This week my son invented something called the White Wee Crew. Mwahahahrgh!
NO! You filthy ones at the back. This is about drinking vast quantities of water!
Yep. If you drink enough you end up doing what he used to call a ‘silver wee’ or one that the normals would call ‘clear’. He then changed it to the White Wee Club but has decided that the White Wee Crew is better. He’s read somewhere that being hydrated keeps your brain switched on. I believe that is A THING. So, he’s been proudly coming home and telling me he’s still a member of the White Wee Crew. I love the way his entire view of life is so completely non standard. And aimed to amuse; himself and others, but he seems unfazed if it’s just himself.
One of the delights about having a kid is what a complete giggle we have. Normally we’re talking bottom gags here but sometimes other stuff. The comedy of tiny noises, odd squeaks, floorboards that can be reliably walked on to sound like a fart, well yes, more bottom gags there, I suppose. But if anything makes a strange or surreal noise, no matter how quiet or insignificant, I’ll hear it and one look at McMini and I know he will have heard and think it’s funny too. From a squeaky hinge to McCat going mad for cheese. Any sound is fair game. McOther is able to be equally arcane but seems to derive more enjoyment out of watching us do it than indulging in arcanity (is that even a word) arcaneness, himself. Then there was the night at McOther’s parents house where McMini and I spent about half an hour in their en-suite positioning ourselves so we could take a selfie with the reflections from the bright strip light surrounding the mirror reflected in our eyes. We thought we looked like robots, or perhaps, I thought, that thing that happens to your eyes in Dune when you ride the worms. He hasn’t seen or read Dune yet and my memory is very sketchy but I tried to explain.
It does look weird. CF photos.
McMini is naturally funny, one of those people who is going to be funny whatever he tries to do so has decided to ham it up. I’ve always felt that the trick was to make it look deliberate but I suspect I ham it up, myself. He’s definitely a chip off the old block. Or perhaps he’s just watched my coping mechanism and decided it’ll do for now. The other evening having implored him, with increasing desperation, to remove his socks I finally succeeded.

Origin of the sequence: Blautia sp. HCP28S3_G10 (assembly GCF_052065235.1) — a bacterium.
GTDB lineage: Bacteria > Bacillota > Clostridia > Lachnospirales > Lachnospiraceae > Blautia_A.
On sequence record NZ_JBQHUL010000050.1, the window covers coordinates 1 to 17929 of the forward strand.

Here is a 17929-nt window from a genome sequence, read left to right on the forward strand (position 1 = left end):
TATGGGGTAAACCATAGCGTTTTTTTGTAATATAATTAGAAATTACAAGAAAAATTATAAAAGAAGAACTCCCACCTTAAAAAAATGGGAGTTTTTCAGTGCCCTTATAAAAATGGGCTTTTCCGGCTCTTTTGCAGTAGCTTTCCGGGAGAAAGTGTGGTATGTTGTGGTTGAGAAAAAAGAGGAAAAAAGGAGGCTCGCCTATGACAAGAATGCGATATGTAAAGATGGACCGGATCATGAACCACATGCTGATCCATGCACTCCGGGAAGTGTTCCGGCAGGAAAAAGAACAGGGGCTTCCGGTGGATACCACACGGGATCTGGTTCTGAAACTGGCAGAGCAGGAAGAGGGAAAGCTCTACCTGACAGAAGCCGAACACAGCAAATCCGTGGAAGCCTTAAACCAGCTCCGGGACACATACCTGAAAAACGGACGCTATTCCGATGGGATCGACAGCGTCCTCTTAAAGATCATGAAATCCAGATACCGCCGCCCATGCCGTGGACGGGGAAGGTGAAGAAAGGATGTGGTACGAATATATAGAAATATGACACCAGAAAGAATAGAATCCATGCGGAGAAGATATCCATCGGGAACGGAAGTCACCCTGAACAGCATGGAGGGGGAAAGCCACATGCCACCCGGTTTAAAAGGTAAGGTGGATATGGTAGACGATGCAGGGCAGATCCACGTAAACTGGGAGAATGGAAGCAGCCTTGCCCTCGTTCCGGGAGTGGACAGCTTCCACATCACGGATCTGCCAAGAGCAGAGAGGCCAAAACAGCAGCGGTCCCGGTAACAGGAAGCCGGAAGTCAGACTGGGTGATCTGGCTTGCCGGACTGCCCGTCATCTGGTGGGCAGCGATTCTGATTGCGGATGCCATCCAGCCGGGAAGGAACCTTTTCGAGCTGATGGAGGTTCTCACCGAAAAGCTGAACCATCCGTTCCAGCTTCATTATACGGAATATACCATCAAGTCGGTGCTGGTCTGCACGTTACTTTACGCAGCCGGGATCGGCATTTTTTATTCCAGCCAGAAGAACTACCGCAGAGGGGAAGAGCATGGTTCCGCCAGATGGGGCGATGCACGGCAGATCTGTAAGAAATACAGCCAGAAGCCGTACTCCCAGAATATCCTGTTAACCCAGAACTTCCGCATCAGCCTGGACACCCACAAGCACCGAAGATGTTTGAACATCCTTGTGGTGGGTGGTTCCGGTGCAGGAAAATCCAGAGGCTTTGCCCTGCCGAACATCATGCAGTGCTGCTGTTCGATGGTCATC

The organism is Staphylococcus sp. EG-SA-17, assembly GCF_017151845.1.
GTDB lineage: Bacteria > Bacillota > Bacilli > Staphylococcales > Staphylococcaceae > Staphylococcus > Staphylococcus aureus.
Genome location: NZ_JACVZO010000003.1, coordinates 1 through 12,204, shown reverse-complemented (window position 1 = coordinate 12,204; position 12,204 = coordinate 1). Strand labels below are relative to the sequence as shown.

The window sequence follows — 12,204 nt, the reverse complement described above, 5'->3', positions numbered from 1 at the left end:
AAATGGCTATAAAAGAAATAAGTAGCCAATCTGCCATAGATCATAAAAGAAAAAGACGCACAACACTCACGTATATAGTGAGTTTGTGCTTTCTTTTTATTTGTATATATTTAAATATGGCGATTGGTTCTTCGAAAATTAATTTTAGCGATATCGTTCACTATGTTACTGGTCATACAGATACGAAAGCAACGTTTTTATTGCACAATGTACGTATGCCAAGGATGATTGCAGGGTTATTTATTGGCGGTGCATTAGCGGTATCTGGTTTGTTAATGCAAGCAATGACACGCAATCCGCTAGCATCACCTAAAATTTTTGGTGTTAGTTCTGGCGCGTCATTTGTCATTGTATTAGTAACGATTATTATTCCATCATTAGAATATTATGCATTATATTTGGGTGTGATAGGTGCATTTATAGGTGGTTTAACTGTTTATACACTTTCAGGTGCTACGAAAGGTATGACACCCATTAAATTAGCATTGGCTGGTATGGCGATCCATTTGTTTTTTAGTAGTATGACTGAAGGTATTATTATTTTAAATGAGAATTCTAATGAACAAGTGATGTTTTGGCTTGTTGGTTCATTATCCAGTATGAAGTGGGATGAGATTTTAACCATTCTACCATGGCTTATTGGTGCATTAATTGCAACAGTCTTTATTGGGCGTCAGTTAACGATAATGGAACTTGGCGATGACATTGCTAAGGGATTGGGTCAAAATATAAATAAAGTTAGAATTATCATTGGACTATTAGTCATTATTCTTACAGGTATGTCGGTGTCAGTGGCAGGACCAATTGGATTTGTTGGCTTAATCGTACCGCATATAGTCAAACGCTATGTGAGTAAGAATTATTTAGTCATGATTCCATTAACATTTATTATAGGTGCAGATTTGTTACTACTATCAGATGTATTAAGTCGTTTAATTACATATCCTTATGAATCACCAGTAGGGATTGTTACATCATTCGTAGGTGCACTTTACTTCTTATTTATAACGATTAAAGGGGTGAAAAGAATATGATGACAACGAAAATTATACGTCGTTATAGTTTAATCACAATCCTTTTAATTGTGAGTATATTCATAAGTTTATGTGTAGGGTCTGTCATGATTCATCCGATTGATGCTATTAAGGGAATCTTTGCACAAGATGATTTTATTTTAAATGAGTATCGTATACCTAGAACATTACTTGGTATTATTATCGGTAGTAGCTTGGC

‘If you throw those at me, I warn you, I’ll get really cross,’ I told him, anticipating his thoughts, mainly because it was exactly what my brother or I’d have done at his age.
Needless to say, the little so and so threw them at my face. So having told him I’d go into orbit, I did. Except that I was doing it because I needed him to Learn A Lesson rather than because I was actually that cross – although it is completely fucking vile and I wish he wouldn’t do it. McMini looked momentarily crushed and protested at my turning into Ogre Mummy without due warning. I told him he’d jolly well had due warning and that he should have taken heed. But then he picked up on the faux nature of my rage and smiled. I desperately tried to maintain a Stern Exterior but failed and found myself laughing.
It took me straight back to being a kid and doing the exact same thing to diffuse my father’s rage. There were incidences, when he’d gone beyond a certain point, when you didn’t do this, but it did work most of the time. If he can see what we’re up to my Dad must be laughing his head off. I hear him in so many of the things I say to McMini. It’s not that I mean to copy his parenting style, although I reckon he was a pretty good Dad so I probably wouldn’t go far wrong if I did. It’s just because I’m like him. And as I tell McMini, of an evening, with increasing frustration, ‘Will you go to BED!’ As he cavorts about the place like a lunatic clown and I desperately try not to laugh so he stops and does as I ask, I hear my father saying the exact same thing to my brother and I, all those years ago. And I can’t help but smile.
Though I have always thought of myself as a bit of a Daddy’s girl, I’ve always felt that I was very much more like Mum, I have Dad’s soft heart, I think, but I am definitely able to override it more easily than him, or at least I was. One of the things about his illness and death is that, coming out the other side of them, I no longer can.
Then again, as far as taking after one or another parent goes, I guess the point is moot. They were both as maverick and non-standard as each other. My father revelled in the eccentric and in pricking the bubble of the pompous, but it was my mother who dragged me into a cupboard to hide from the over-chatty house matron, who popped in as we were about to go out. Yeh … there probably isn’t much in it, between the two of them.